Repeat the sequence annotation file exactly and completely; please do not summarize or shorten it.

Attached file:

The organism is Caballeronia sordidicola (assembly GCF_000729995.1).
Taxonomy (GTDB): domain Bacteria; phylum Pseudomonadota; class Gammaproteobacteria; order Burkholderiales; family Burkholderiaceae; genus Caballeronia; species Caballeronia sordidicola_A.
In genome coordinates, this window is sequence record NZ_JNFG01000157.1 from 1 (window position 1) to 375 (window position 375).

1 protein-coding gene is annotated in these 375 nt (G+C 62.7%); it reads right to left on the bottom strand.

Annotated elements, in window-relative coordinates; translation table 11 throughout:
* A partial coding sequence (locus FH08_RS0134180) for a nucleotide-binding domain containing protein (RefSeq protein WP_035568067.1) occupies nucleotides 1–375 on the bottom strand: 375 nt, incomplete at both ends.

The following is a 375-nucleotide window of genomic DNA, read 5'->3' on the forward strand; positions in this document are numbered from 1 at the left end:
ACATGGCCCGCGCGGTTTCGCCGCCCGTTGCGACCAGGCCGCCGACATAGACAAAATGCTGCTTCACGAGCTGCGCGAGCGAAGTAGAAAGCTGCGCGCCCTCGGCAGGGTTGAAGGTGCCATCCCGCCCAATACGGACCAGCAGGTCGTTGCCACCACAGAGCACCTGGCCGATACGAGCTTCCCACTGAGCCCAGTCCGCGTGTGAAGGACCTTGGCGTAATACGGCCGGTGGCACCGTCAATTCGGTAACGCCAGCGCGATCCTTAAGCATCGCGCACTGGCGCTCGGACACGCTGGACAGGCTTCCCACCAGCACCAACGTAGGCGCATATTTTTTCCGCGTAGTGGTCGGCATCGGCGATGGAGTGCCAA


The organism is Caballeronia sordidicola (assembly GCF_000729995.1).
Taxonomy (GTDB): domain Bacteria; phylum Pseudomonadota; class Gammaproteobacteria; order Burkholderiales; family Burkholderiaceae; genus Caballeronia; species Caballeronia sordidicola_A.
In genome coordinates, this window is sequence record NZ_JNFG01000157.1 from 1 (window position 1) to 375 (window position 375).

1 protein-coding gene is annotated in these 375 nt (G+C 62.7%); it reads right to left on the bottom strand.

Annotated elements, in window-relative coordinates; translation table 11 throughout:
* A partial coding sequence (locus FH08_RS0134180) for a nucleotide-binding domain containing protein (RefSeq protein WP_035568067.1) occupies nucleotides 1–375 on the bottom strand: 375 nt, incomplete at both ends.

The following is a 375-nucleotide window of genomic DNA, read 5'->3' on the forward strand; positions in this document are numbered from 1 at the left end:
ACATGGCCCGCGCGGTTTCGCCGCCCGTTGCGACCAGGCCGCCGACATAGACAAAATGCTGCTTCACGAGCTGCGCGAGCGAAGTAGAAAGCTGCGCGCCCTCGGCAGGGTTGAAGGTGCCATCCCGCCCAATACGGACCAGCAGGTCGTTGCCACCACAGAGCACCTGGCCGATACGAGCTTCCCACTGAGCCCAGTCCGCGTGTGAAGGACCTTGGCGTAATACGGCCGGTGGCACCGTCAATTCGGTAACGCCAGCGCGATCCTTAAGCATCGCGCACTGGCGCTCGGACACGCTGGACAGGCTTCCCACCAGCACCAACGTAGGCGCATATTTTTTCCGCGTAGTGGTCGGCATCGGCGATGGAGTGCCAA